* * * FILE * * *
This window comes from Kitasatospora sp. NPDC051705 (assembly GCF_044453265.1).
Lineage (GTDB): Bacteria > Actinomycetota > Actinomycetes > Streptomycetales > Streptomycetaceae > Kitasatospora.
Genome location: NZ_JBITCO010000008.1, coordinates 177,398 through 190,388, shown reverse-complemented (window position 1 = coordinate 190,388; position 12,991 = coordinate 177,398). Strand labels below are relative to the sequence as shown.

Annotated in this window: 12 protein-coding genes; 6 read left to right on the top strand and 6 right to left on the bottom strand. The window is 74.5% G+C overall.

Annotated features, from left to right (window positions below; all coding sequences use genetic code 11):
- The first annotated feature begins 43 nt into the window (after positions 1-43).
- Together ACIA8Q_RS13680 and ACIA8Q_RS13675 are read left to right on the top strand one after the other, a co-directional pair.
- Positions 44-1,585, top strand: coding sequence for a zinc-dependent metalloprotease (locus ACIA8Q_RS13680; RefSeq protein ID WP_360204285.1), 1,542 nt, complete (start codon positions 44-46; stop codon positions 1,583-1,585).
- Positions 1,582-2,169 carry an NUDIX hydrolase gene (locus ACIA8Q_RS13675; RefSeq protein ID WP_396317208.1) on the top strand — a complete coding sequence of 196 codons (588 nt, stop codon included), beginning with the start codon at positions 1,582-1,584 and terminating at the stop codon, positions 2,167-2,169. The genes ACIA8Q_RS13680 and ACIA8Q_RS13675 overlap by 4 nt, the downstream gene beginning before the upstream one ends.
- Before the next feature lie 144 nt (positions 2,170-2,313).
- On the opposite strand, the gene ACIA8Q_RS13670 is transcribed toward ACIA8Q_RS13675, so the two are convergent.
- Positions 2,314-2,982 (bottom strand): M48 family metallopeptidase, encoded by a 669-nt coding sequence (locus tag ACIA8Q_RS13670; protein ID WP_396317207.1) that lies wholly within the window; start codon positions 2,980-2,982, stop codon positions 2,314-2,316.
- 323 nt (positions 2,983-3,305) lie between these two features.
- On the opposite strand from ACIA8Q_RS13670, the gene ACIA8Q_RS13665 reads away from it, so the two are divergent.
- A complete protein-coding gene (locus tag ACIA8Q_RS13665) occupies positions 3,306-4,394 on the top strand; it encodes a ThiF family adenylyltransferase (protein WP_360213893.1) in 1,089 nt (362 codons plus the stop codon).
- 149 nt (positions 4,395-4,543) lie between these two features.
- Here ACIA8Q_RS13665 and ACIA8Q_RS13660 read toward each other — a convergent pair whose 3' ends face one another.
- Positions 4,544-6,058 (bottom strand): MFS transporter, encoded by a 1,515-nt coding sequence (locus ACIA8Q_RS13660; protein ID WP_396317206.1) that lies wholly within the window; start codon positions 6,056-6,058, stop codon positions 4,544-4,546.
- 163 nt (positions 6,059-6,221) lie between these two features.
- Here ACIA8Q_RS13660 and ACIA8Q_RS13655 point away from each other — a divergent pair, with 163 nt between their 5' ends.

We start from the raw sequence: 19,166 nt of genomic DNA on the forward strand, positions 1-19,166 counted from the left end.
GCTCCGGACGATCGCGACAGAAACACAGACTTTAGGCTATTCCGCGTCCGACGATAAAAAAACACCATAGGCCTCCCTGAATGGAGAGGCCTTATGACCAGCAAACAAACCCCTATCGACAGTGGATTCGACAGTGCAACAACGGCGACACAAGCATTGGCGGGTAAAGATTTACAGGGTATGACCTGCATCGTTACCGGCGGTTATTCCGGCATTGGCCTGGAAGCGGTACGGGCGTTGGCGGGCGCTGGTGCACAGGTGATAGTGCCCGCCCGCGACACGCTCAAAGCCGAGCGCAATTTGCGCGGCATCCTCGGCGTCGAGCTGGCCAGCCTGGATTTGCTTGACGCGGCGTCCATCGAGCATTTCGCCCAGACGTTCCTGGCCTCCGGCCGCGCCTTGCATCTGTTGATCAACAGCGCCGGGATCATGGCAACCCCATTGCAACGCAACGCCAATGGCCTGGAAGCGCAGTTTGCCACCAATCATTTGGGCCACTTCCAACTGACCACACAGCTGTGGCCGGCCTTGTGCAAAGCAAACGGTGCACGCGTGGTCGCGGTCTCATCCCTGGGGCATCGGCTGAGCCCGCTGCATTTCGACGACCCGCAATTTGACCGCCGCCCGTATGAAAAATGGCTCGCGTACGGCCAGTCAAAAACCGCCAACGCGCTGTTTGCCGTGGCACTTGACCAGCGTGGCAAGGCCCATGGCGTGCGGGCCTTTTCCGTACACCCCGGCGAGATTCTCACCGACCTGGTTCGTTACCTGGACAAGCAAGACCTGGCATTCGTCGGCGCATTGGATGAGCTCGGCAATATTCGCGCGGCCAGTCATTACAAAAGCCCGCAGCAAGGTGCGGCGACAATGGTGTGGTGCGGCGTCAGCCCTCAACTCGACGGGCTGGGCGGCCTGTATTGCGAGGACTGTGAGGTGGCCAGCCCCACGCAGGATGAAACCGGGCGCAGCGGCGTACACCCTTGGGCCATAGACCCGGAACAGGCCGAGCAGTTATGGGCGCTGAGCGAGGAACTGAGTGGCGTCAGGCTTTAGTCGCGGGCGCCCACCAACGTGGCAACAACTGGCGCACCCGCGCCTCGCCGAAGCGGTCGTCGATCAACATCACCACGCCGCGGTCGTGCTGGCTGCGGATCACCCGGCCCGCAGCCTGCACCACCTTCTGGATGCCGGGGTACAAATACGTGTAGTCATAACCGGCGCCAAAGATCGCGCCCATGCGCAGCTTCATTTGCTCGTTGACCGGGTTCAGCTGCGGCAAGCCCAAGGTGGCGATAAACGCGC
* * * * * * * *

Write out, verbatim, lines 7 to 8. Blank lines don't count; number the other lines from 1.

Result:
- Together ACIA8Q_RS13680 and ACIA8Q_RS13675 are read left to right on the top strand one after the other, a co-directional pair.
- Positions 44-1,585, top strand: coding sequence for a zinc-dependent metalloprotease (locus ACIA8Q_RS13680; RefSeq protein ID WP_360204285.1), 1,542 nt, complete (start codon positions 44-46; stop codon positions 1,583-1,585).